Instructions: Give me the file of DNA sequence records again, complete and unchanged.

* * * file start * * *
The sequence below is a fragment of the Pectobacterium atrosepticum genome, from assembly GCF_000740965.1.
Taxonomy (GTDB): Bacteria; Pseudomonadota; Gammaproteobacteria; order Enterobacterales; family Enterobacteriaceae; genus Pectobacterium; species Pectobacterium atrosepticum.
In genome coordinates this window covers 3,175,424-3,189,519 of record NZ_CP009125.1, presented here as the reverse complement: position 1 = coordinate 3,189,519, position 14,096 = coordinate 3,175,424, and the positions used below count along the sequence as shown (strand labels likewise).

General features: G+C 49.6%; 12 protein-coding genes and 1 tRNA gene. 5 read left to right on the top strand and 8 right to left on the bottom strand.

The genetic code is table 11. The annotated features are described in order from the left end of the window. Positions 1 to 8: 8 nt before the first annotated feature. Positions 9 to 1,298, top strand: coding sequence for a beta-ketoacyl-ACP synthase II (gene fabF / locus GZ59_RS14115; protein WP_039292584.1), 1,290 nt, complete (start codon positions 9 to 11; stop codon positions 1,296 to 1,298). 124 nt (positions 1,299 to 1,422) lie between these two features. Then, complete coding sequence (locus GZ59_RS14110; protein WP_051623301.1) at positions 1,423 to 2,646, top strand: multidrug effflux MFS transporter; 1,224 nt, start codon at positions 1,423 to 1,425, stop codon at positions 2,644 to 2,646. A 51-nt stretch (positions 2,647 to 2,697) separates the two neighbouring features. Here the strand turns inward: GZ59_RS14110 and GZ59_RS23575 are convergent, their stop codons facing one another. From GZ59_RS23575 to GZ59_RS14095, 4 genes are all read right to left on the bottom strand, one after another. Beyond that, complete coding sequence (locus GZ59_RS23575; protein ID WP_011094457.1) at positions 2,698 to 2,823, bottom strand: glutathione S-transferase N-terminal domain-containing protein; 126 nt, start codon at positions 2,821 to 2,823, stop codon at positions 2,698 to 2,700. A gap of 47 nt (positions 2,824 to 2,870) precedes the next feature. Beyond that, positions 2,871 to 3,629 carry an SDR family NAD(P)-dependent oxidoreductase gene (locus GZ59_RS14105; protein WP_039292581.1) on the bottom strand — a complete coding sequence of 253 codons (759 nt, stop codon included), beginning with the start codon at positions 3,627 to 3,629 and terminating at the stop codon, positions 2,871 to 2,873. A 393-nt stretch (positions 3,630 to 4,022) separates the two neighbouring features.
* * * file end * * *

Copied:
The sequence below is a fragment of the Pectobacterium atrosepticum genome, from assembly GCF_000740965.1.
Taxonomy (GTDB): Bacteria; Pseudomonadota; Gammaproteobacteria; order Enterobacterales; family Enterobacteriaceae; genus Pectobacterium; species Pectobacterium atrosepticum.
In genome coordinates this window covers 3,175,424-3,189,519 of record NZ_CP009125.1, presented here as the reverse complement: position 1 = coordinate 3,189,519, position 14,096 = coordinate 3,175,424, and the positions used below count along the sequence as shown (strand labels likewise).

General features: G+C 49.6%; 12 protein-coding genes and 1 tRNA gene. 5 read left to right on the top strand and 8 right to left on the bottom strand.

The genetic code is table 11. The annotated features are described in order from the left end of the window. Positions 1 to 8: 8 nt before the first annotated feature. Positions 9 to 1,298, top strand: coding sequence for a beta-ketoacyl-ACP synthase II (gene fabF / locus GZ59_RS14115; protein WP_039292584.1), 1,290 nt, complete (start codon positions 9 to 11; stop codon positions 1,296 to 1,298). 124 nt (positions 1,299 to 1,422) lie between these two features. Then, complete coding sequence (locus GZ59_RS14110; protein WP_051623301.1) at positions 1,423 to 2,646, top strand: multidrug effflux MFS transporter; 1,224 nt, start codon at positions 1,423 to 1,425, stop codon at positions 2,644 to 2,646. A 51-nt stretch (positions 2,647 to 2,697) separates the two neighbouring features. Here the strand turns inward: GZ59_RS14110 and GZ59_RS23575 are convergent, their stop codons facing one another. From GZ59_RS23575 to GZ59_RS14095, 4 genes are all read right to left on the bottom strand, one after another. Beyond that, complete coding sequence (locus GZ59_RS23575; protein ID WP_011094457.1) at positions 2,698 to 2,823, bottom strand: glutathione S-transferase N-terminal domain-containing protein; 126 nt, start codon at positions 2,821 to 2,823, stop codon at positions 2,698 to 2,700. A gap of 47 nt (positions 2,824 to 2,870) precedes the next feature. Beyond that, positions 2,871 to 3,629 carry an SDR family NAD(P)-dependent oxidoreductase gene (locus GZ59_RS14105; protein WP_039292581.1) on the bottom strand — a complete coding sequence of 253 codons (759 nt, stop codon included), beginning with the start codon at positions 3,627 to 3,629 and terminating at the stop codon, positions 2,871 to 2,873. A 393-nt stretch (positions 3,630 to 4,022) separates the two neighbouring features.